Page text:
Measuring internal temperature when roasting / cooking meat

Last updated 10/05/2022 11:27


  • How to measure internal temperature when roasting or cooking meat?
  • How to use the food probe?

Applies to

  • oven
  • cooker


1. To achieve the best results, make sure that the meat covers as much of the probe as possible. This ensures the most accurate temperature reading.

2. Insert the probe so that as little metal as possible is visible.

3. General instructions:

  • It is important that lean meat is not roasted for too long, whereas fatty cuts can be roasted for a longer amount of time.
  • To achieve the best results, maintaining the recommended internal temperature is critical.
  • This is important for the tenderness, juiciness, flavour and colour of the meat.
  • Meat is most succulent when the internal temperature is 58–65oC.
  • Bacteria such as salmonella could be found on the surface of a piece of meat, while there are practically sterile bacteriological conditions inside the piece.
  • There is no reason to advise against pink coloured roast pork loin, tenderloin and sirloin/veal. Chops, medallions and cutlets cut from whole joints may also be red/pink inside. 

4. Recommended internal temperatures:


Recommended internal temperature

Beef tenderloin


Beef sirloin


Roast beef


Filet Mignon




Pork tenderloin


Pork loin, pork joint


Pork silverside and pork mignon


Chuck steak


Minced meat, rolled joint, etc.


Shoulder and shoulder filet


5. Traditional roasting:

  • Traditional roasting takes place at 150°C and above.
  • Meat with crackling should be roasted at 200ºC.
  • More fatty types of meat such as spare ribs should be roasted at 180ºC.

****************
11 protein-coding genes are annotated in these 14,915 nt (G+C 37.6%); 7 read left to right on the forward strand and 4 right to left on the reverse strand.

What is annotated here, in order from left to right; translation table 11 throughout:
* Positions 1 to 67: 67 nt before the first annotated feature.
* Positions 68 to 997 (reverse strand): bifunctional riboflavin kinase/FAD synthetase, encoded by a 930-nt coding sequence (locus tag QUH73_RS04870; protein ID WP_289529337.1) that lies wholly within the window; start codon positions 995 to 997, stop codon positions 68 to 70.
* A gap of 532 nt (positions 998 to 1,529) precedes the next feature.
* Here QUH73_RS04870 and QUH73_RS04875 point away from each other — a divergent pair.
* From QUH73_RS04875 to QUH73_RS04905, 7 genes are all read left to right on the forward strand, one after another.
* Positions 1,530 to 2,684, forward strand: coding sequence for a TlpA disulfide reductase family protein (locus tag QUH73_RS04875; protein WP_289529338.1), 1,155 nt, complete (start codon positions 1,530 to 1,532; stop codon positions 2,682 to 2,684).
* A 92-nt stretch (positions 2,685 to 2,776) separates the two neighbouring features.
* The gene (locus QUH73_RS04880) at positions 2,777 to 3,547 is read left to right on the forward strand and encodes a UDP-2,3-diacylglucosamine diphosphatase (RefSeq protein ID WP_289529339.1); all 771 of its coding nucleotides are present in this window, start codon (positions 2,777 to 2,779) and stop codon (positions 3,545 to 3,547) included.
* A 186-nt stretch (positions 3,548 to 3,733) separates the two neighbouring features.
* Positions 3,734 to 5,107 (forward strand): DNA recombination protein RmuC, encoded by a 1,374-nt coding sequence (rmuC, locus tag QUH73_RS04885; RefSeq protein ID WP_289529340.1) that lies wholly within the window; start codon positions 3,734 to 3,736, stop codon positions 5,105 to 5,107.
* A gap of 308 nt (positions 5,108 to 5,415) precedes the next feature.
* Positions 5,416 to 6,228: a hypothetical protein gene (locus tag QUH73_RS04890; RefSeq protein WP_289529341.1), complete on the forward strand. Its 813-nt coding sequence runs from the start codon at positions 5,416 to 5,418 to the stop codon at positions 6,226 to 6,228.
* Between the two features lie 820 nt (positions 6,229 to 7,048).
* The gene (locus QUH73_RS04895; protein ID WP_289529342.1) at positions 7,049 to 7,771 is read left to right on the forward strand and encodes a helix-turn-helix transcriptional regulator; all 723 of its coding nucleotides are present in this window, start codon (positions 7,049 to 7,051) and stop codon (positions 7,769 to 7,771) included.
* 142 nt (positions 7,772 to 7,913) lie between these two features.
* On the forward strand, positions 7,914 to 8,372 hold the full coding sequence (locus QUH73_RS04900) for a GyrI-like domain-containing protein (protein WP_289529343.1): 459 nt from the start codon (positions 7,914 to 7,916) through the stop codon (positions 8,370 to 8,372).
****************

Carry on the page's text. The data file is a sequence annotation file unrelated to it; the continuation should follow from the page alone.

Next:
• Lean meat such as Filet Mignon, pork silverside, pork tenderloin, sirloin steak and beef silverside should be roasted at 150–160ºC.
  • If possible, place the meat in a cold oven.
  • It is better when the piece heats up slowly.
  • Fan ovens should be set at approx. 20°C lower than normal ovens with upper and lower heat.
  • The internal temperature of the meat may increase 0–5 degrees after the meat is brought out of the oven.
  • The higher the oven temperature, the more the internal temperature will rise.
  • The exact internal temperature may prove difficult to determine due to a large difference in temperatures throughout the roast/meat. Additionally, it is difficult to hit the coldest point of the roast with the tip of the probe.

6. Slow roasting:

  • Slow roasting takes place at 130–150°C.
  • The slower heating achieves a more uniform roasting.
  • The internal temperature will therefore be easier to measure than in traditional roasting, and it will not increase as much after cooking.

7. Low-temperature roasting:

  • For low-temperature roasting, cooking takes place at 100ºC or lower.
  • The oven temperature must be set 20°C higher than the desired internal temperature. However, pork shoulder should be roasted at 125°C. 
  • The meat becomes more tender and succulent when roasted at a low temperature. Another benefit of low-temperature roasting is that it allows for more accurate measurement of temperature, as there are smaller differences in temperature throughout the roast. The exact placement of the probe is therefore not significant.
  • The internal temperature of the meat does not normally increase after the meat is taken out of the oven.
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